Friday, February 6, 2015

Negotiating with War Veterans

BY:  Samuel A. Farina, Jr. 

Sam Farina is the President of the
New York Association for
Hostage Negotiators (NYAHN)
On December 22, 2013, FoxNews reported a story of a standoff lasting more than 24 hours between police in northern Kentucky and a military veteran suffering from post-traumatic stress disorder who barricaded himself and his three children inside his home. During the course of the negotiation, the veteran had his three children in his residence but released them without injury.

Such headlines are rather common across the United States, given the increasing number of military veterans returning from the Iraq and Afghanistan theaters. In terms of statistics, over 1.8 million veterans have served overseas over the past 12 years and it is estimated that over 300,000 returned with diagnosed and undiagnosed Post Traumatic Stress Disorder. In addition, there have been over 300,000 contract civilian employees who have served in combat zones that have been impacted equally in Iraq and Afghanistan. Their adjustment back into society has been challenged and alerted by the effects of war, exposure to death and devastating injuries, the constant threat of one’s mortality, a constant state of hypervigilance, and the need for dehumanizing others as a survival mechanism.

So the question that is often asked of police negotiation teams is:

Are we ready to properly deal with a veteran in crisis in a barricade or hostage taking situation?

The simple answer is yes, given our training and experience with any person who may be in crisis, however there are a variety of important approaches that every negotiation should be cognizant of when speaking with a veteran in crisis or suspected PTSD.

First, empathy, respectful communication, and patience are paramount during intervention techniques with veterans. The negotiator needs to be aware of the fact that: the veteran may be bothered by combat situations where they feel that they did not do enough to carry the load; feelings of failure, inadequacy and regret over unfinished business may be prevalent; rigid thinking and inflexibility may be present and the veteran may be at a high stage of arousal, awareness and they know the tactical game.

Second, whenever possible, the negotiator with a military background or experience should be used, as most veterans tend to relate more effectively with “one of their own” who have similar military experiences. This may not be possible in all instances and the negotiator can use the para-military aspects of policing as a means to find common ground.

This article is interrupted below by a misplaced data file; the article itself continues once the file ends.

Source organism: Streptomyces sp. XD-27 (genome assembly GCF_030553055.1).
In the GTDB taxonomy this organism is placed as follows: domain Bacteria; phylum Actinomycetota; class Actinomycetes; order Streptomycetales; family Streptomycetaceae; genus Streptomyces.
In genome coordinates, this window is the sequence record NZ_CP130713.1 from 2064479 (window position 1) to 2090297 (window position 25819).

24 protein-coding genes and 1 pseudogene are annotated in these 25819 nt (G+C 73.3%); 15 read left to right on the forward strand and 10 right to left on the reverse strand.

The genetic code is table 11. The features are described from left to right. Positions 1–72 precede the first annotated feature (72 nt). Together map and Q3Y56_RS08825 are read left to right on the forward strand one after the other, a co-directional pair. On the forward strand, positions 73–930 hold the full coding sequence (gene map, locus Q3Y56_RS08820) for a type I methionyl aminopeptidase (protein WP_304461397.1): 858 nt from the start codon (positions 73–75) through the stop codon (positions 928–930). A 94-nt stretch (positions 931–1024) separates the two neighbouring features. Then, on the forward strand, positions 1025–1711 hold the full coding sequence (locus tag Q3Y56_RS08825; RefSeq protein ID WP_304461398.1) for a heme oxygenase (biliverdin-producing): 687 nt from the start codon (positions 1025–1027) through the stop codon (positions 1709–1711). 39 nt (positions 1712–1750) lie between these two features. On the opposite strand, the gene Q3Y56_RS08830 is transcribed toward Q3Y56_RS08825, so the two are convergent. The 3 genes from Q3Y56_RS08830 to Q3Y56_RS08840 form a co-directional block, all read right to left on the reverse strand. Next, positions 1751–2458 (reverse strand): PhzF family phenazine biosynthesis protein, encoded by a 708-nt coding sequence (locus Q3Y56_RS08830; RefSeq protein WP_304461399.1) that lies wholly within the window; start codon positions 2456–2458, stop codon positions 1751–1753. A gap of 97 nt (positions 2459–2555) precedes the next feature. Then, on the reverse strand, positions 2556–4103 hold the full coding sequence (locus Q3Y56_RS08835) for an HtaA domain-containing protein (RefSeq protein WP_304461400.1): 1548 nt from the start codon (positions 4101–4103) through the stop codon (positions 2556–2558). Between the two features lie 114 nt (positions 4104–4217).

The negotiator will note emotions shared by veterans returning from war that consist of Shame, Anger, Embarrassment, Guilt, Sadness, Fear and Frustration with re-integration.

Focus on these emotions with active listening and empathy building will be an important part of establishing understanding and rapport.
The fundamentals of crisis intervention and communication remain the same as in any barricade or hostage situation with someone who has lost their coping skills and ability. Stay true to the process of suicide intervention or crisis intervention (behavioral change stairway), emphasis on patience, time to gain understanding and supportive communication for hopeful resolution. Your best ally in these situations will also involve the use of resources from the local Veterans Association where a wealth of services, assistance and intelligence will be offered.

The importance of having a symbiotic working relationship with the tactical unit during situations with veterans is critical given their knowledge of policing tactics and war time experience. In the event of the need for tactical intervention, the propensity for police injury is increased exponentially. Given this variable, the importance of successful crisis negotiations is imperative to the safety of all involved.

It is recommended that, as part of negotiator training and preparation for veterans who are in crisis, negotiators gain the veterans’ perspectives in a training environment by those returning from war who have suffered PTSD. This will provide the negotiator with real perspective that can be utilized when called upon. This in-person reality based understanding will prove useful when building empathy necessary for rapport building.

An additional relational approach that must be included during any crisis intervention that opens the door to rapport building is the expressed appreciation for the veteran’s service, given their ambivalence with their perspective that they are unappreciated given the VA medical problems and inadequacies, the difficulty with re-integration (unemployment, relationship hardships, etc.) and their war time guilt (especially when team members were killed or injured).

Our veterans who find themselves in an acute crisis episode have a complexity of war time related precipitating events that are the root cause. Crisis negotiators must make an extra effort to use specific empathy building intervention tactics that are grounded in a keen understanding of the aspects of war and the effects of PTSD on our veterans in order to have the tools necessary for a hopeful positive resolution.